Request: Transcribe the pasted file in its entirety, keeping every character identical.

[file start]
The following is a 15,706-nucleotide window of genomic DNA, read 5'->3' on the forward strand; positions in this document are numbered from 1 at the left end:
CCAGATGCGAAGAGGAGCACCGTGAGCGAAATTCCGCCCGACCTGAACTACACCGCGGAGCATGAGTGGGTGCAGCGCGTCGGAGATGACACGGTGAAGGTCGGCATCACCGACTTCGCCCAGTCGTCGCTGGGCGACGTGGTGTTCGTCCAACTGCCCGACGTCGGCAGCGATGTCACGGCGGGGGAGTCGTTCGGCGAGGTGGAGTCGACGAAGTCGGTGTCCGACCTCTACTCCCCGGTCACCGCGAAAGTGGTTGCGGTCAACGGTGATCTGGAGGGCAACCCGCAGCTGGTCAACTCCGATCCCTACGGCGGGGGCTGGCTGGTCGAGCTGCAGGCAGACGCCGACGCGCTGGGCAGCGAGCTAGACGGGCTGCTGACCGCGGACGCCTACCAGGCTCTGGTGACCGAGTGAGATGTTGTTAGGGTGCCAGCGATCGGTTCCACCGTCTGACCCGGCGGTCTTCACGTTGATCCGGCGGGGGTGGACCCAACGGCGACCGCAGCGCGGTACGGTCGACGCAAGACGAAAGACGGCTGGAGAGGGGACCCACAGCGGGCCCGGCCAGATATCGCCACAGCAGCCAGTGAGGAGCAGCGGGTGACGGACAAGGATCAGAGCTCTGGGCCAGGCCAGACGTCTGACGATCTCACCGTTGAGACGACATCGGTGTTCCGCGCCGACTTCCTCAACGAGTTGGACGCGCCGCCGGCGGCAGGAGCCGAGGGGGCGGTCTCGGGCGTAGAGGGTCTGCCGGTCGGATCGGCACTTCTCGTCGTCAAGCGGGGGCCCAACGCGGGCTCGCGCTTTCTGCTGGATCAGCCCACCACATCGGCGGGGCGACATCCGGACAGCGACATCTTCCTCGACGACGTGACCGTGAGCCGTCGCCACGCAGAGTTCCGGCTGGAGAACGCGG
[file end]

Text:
The following is a 15,706-nucleotide window of genomic DNA, read 5'->3' on the forward strand; positions in this document are numbered from 1 at the left end:
CCAGATGCGAAGAGGAGCACCGTGAGCGAAATTCCGCCCGACCTGAACTACACCGCGGAGCATGAGTGGGTGCAGCGCGTCGGAGATGACACGGTGAAGGTCGGCATCACCGACTTCGCCCAGTCGTCGCTGGGCGACGTGGTGTTCGTCCAACTGCCCGACGTCGGCAGCGATGTCACGGCGGGGGAGTCGTTCGGCGAGGTGGAGTCGACGAAGTCGGTGTCCGACCTCTACTCCCCGGTCACCGCGAAAGTGGTTGCGGTCAACGGTGATCTGGAGGGCAACCCGCAGCTGGTCAACTCCGATCCCTACGGCGGGGGCTGGCTGGTCGAGCTGCAGGCAGACGCCGACGCGCTGGGCAGCGAGCTAGACGGGCTGCTGACCGCGGACGCCTACCAGGCTCTGGTGACCGAGTGAGATGTTGTTAGGGTGCCAGCGATCGGTTCCACCGTCTGACCCGGCGGTCTTCACGTTGATCCGGCGGGGGTGGACCCAACGGCGACCGCAGCGCGGTACGGTCGACGCAAGACGAAAGACGGCTGGAGAGGGGACCCACAGCGGGCCCGGCCAGATATCGCCACAGCAGCCAGTGAGGAGCAGCGGGTGACGGACAAGGATCAGAGCTCTGGGCCAGGCCAGACGTCTGACGATCTCACCGTTGAGACGACATCGGTGTTCCGCGCCGACTTCCTCAACGAGTTGGACGCGCCGCCGGCGGCAGGAGCCGAGGGGGCGGTCTCGGGCGTAGAGGGTCTGCCGGTCGGATCGGCACTTCTCGTCGTCAAGCGGGGGCCCAACGCGGGCTCGCGCTTTCTGCTGGATCAGCCCACCACATCGGCGGGGCGACATCCGGACAGCGACATCTTCCTCGACGACGTGACCGTGAGCCGTCGCCACGCAGAGTTCCGGCTGGAGAACGCGG